“I never lose; I either win or learn.”

I heard this motto on a guided meditation and I love it because it articulates in a much catchier way a lesson I learned about four years ago. Later this month, my family will mark the fourth anniversary of my brother Rob’s death from melanoma at age 27. In the immediate aftermath of losing him I felt many things, including anger. Now I am not naturally a very angry person–I’m more prone toward depression, which some consider anger turned inward–so to walk around feeling so bitter and furious with the world was new to me. Of course, anger is a natural part of the grieving process, but I didn’t want to get stuck there. I was a new mother at the time, so I needed a way forward that would allow me to heal and care for my baby.

As the months passed I read as much as I could about what happens after we die and what the meaning of life is. I considered religious perspectives and read books by psychics and people who’d supposedly had near-death experiences. I came away from my research with a strong sense that we are here to love and learn. Our relationships and how we treat other people are the most important parts of life. Adversity and failure are invitations to learn, grow, and deepen our empathy for others. Achievements and material prosperity are just icing on the cake. It’s good to have goals and there’s nothing wrong with wanting things, but that isn’t our main purpose here on Earth.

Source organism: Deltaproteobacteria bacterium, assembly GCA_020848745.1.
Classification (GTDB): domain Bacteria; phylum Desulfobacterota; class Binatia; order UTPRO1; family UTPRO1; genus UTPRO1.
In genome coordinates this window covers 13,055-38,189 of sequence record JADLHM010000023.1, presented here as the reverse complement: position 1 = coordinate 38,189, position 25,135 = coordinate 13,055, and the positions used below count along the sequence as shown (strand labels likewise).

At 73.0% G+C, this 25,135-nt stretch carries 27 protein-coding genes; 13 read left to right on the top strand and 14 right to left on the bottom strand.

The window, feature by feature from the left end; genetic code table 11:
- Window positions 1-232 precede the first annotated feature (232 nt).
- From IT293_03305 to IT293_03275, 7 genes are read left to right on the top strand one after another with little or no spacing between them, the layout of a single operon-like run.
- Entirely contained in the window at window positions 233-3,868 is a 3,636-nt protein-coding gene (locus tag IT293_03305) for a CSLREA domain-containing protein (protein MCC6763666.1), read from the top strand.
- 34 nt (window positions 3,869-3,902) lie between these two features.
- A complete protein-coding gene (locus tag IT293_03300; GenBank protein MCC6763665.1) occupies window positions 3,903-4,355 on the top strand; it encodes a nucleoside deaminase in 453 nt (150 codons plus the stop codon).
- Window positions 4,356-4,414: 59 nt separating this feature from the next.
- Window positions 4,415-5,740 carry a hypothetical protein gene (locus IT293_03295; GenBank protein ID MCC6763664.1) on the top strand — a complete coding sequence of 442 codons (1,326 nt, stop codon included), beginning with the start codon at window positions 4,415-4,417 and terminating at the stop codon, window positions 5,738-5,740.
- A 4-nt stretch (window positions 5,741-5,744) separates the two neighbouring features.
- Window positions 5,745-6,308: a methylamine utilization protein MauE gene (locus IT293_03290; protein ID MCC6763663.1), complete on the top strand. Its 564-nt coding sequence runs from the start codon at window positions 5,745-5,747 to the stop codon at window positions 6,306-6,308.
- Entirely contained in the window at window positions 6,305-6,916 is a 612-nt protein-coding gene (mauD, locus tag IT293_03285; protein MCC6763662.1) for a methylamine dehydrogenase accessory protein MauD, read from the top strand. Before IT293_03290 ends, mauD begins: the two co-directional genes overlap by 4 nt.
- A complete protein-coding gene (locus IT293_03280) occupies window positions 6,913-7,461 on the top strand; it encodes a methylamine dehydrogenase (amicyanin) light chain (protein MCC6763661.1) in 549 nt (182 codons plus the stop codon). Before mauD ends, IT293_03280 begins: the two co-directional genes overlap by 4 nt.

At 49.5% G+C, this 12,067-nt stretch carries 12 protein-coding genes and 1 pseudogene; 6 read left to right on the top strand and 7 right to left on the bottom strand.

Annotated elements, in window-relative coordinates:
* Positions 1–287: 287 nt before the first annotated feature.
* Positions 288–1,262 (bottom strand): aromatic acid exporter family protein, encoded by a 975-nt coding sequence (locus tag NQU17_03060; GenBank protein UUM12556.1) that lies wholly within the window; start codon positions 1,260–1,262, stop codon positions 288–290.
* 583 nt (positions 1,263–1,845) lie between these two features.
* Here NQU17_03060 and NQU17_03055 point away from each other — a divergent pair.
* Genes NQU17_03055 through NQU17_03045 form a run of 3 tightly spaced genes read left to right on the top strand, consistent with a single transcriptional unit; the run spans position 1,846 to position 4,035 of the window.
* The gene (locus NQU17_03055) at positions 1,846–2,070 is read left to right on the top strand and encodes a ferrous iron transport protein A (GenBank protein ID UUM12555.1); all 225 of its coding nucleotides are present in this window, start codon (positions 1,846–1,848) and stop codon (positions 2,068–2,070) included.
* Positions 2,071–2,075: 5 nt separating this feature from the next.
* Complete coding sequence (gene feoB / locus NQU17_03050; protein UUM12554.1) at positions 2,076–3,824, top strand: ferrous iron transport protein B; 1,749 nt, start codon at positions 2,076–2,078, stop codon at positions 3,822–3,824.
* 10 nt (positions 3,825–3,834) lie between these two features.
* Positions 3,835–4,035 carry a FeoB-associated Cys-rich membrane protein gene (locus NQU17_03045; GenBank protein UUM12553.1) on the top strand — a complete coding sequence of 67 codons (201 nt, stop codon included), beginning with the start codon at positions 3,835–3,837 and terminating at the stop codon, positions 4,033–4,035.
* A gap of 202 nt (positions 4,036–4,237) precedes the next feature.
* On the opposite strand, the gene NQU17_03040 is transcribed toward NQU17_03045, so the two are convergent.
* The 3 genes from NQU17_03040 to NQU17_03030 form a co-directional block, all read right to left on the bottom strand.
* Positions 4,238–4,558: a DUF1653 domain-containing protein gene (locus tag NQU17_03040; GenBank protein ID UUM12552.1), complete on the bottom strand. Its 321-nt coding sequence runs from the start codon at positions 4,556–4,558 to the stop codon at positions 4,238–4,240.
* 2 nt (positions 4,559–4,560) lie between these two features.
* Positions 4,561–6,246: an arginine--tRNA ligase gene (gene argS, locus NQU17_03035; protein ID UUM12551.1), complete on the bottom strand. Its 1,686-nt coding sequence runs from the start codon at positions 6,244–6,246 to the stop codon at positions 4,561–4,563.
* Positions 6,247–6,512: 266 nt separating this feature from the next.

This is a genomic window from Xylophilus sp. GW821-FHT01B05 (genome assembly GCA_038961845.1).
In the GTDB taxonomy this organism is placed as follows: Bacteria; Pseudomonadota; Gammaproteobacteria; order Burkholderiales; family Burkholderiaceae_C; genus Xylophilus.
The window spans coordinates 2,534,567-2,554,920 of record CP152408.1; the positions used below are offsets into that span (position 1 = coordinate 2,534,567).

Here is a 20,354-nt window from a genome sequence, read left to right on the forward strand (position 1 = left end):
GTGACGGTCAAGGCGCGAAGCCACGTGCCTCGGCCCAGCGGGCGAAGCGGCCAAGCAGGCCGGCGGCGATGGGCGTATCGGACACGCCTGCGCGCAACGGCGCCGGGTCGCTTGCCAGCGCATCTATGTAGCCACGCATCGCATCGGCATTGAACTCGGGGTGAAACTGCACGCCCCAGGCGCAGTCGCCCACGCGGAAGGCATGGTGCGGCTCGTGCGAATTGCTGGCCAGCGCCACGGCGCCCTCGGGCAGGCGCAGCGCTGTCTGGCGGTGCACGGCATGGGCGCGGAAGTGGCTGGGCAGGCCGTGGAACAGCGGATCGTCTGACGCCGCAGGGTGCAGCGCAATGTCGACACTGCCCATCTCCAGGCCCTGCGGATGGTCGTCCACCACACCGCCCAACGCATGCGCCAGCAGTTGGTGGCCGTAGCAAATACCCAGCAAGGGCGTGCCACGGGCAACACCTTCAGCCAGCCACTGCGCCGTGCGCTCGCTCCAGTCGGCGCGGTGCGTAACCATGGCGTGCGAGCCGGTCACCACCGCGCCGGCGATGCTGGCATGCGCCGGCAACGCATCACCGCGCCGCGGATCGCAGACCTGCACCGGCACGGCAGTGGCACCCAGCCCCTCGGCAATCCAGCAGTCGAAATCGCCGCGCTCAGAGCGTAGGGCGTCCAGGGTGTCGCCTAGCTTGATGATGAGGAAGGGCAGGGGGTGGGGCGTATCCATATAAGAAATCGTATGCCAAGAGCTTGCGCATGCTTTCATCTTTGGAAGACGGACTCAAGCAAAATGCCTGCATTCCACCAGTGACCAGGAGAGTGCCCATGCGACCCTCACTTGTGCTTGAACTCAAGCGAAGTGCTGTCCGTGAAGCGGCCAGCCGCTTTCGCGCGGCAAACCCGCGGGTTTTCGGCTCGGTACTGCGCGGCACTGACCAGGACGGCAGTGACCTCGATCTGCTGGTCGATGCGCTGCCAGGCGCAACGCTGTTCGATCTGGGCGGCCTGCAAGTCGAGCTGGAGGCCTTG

My little epiphany helped me let go of the anger coiled inside my chest. I stopped resenting people whose siblings were still alive and families who seemed to be a perfect picture of happiness. I resolved to approach everything that happened to me, good or bad, with one question: What can I learn from this?

It hasn’t always been easy to maintain this attitude, but I’ve observed over the years that everyone faces loss or adversity at some point. The person who seems to have it all today is the person who, next year or the year after, will get divorced, lose a job, say goodbye to a loved one, find herself in a bad car accident, and so on–the possibilities are endless. When life is going well, enjoy it and “save up,” so to speak, for the eventual darker days. When things don’t work out the way you wanted them to, try to find the lesson from your situation and have faith that you’ll come out of it sooner or later. As a wise friend said to me in the most intense days of my grief, “The only way around it is through.”

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